Joe Buck and Troy Aikman, the new “Monday Night Football” announcers on ESPN after over two decades together at Fox Sports, are keenly aware of the free agency frenzy they were recently a part of and have weighed in on their successors at Fox.
The Post, which has not been a passive observer of this journey, asked the duo on an ESPN conference call Monday about how much they keep up on all the media chatter.
Buck interrupted, laughing, “You guys are on top of this stuff?”
“I really don’t keep up with it. I don’t want to disappoint anyone over there at The Post – Joe usually lets me know what’s happening,” Aikman said.
Buck interjected that he sends Aikman the “cliff notes” on the stories.
“But I guess my response to it is it’s been interesting to see all that’s been going on,” Aikman said. “There’s been a lot of movement and discussion over the last couple of years. It’s turned into quite a business for [Post columnist] Andrew Marchand.”
The idea that, after he retires from football, Tom Brady would replace Aikman at Fox was not at the forefront of his mind.
“As far as Tom, it’s not something I thought he’d be doing, but I think he’ll be great,” Aikman said. “I have a great relationship with Tom, and love when we call his games. I’ve had a chance to get to know him more since he went to Tampa in the NFC. I think he’ll be fantastic and it was an outstanding hire,” Aikman said.
“I was just as surprised as everyone else, and I’m in this game with the announcer movement,” Buck said.
He marveled at how fast things have changed in sports media in a relatively short amount of time: “Someone said to me the other day, ‘We as fans need someone to tell us where all these sports announcers are ending up.’
“Everybody’s shifted and moved places. Amazon’s involved. They’ve got a great team. My dad passed away 20 years ago, and I think he’d be stunned if walked out of the grave right now and he’d say, ‘Wow! That’s what’s going on in this business?’
“It comes back to a supply and demand and having a known quantity. As much as I wanted to work with Troy, and continue that relationship, I think that’s what was appealing to ESPN. If I can speak on their behalf, they’re getting a booth that they know what they’re going to get when Opening Day comes around in Seattle.”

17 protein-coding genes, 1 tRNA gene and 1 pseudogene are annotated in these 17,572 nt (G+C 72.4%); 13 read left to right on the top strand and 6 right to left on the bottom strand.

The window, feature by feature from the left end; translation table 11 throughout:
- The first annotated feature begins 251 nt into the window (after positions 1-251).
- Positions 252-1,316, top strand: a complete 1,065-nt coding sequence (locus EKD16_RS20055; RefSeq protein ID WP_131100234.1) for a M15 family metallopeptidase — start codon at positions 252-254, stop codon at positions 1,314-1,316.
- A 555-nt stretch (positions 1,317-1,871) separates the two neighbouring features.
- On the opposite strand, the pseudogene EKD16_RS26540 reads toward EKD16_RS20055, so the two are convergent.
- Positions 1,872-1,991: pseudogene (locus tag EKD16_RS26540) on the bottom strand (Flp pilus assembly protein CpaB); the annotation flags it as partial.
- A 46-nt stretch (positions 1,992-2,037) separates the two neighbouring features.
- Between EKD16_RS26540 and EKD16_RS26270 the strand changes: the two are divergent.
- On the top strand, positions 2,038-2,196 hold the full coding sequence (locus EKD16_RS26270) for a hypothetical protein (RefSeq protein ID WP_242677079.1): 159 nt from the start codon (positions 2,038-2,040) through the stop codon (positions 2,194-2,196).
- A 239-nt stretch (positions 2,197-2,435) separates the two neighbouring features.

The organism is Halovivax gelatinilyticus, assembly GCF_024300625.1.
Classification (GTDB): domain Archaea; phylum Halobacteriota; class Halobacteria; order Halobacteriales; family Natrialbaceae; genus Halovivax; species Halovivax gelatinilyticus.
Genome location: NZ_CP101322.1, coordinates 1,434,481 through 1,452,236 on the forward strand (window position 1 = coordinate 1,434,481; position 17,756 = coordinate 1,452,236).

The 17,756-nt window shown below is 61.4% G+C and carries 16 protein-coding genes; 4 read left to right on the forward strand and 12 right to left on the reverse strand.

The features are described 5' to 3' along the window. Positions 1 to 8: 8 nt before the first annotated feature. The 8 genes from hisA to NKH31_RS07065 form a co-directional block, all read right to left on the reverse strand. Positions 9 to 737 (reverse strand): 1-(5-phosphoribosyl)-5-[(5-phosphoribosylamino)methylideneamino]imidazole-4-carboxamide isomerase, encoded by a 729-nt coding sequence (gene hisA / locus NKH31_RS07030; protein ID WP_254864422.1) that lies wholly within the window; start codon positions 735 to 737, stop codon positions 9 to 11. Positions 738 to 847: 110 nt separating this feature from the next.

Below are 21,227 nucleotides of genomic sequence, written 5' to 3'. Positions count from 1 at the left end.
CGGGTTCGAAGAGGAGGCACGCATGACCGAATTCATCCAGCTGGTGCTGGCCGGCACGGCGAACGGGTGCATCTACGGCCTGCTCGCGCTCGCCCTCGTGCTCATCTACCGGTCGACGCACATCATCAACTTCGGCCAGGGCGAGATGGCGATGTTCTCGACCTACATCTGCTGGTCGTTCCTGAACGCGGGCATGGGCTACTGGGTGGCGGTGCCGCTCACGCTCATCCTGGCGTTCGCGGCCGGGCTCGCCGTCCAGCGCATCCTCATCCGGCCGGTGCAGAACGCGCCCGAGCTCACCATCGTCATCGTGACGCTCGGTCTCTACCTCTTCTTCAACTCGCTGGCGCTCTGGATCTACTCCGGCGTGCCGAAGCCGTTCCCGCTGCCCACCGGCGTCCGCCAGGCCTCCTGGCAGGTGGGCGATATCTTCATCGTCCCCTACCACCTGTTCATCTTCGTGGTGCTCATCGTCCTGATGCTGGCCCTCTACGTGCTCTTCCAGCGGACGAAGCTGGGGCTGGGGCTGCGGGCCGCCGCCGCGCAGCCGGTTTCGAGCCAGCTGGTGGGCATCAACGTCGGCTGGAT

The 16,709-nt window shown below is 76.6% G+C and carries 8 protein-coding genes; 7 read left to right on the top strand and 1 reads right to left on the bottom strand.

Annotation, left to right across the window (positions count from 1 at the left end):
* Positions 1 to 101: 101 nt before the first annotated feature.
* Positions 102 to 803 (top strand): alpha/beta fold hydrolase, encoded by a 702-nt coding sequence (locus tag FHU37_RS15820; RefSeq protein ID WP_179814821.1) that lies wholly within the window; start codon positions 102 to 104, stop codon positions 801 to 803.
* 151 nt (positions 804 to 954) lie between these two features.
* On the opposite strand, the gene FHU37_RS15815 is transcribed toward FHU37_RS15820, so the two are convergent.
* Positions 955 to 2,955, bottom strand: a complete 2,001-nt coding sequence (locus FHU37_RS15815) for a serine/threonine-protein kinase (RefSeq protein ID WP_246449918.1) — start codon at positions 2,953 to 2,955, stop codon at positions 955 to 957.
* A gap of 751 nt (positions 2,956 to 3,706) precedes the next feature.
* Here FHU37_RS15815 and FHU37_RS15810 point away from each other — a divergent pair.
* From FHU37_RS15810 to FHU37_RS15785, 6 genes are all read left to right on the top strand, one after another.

He was off the belief Brady will excel in the booth after a greatest-of-all-time career on the gridiron.
“As far as Brady, would anybody ever bet against the guy being great at anything? He’s kind of cornered the market in that. But, it’s a new thing and with new opportunities come new responsibilities. I think it’ll be a steep learning curve, and I think he’ll be fantastic. I tend to root for everybody. I genuinely feel happy for him.”
Later in the call, Aikman was asked about the biggest hurdles to becoming a great broadcaster. He said that knowing football is important, but elements such as understanding television and timing are more vital to the role.
Aikman said that working alongside talented behind-the-scenes producers and directors is also paramount, and that there are former athletes who have failed in broadcasting that might have succeeded if they were paired with better off-air workers.
“As for Tom, I have nothing but respect for him,” Aikman said. “He’s won at everything he’s done in life and there’s no reason he won’t at this as well. The reason why I think he’s going to be good is he’s gonna work. The reason he’s played as long as he had, and has won seven Super Bowls, is he doesn’t take any shortcuts. And he’s not going to in broadcasting.”
In terms of leaving Fox, Aikman said that throughout last season, he did not believe it would his final year there.
He explained that most of his conversations were “centered” around splitting time between “Thursday Night Football” on Amazon and Sunday afternoons on Fox, but there was eventually a holdup over how many games he could do. Ultimately, ESPN got involved in the negotiations.
“It was an opportunity that was ultimately the best fit for me,” Aikman said of joining ESPN, mentioning that he would still get postseason games and Super Bowls. “But I didn’t think that was even going to be a possibility until right after the Super Bowl.”
Buck mentioned that he and Fox made an amicable split after the network let him out of the final year of his contract to join Aikman at ESPN.
Buck was excited for his successors, Kevin Burkhardt and Joe Davis, who will be replacing him in ultimately calling the Super Bowl and World Series on Fox.
He said the talks about the split took “maybe a month” – and that Fox understood how much he wanted to join ESPN not just for professional reasons, but personal as well.
“It was such a great fit in my life, to be selfish and personal about it,” Buck said. “But, having a wife [Michelle Beisner-Buck] who has worked here for 7-8 years, and having little boys at home, just kind of simplifying and paring things down in my life made a lot of sense. And to get to come to ‘Monday Night Football’, and to do it with a known quantity in Troy, it just made all the sense in the world.”
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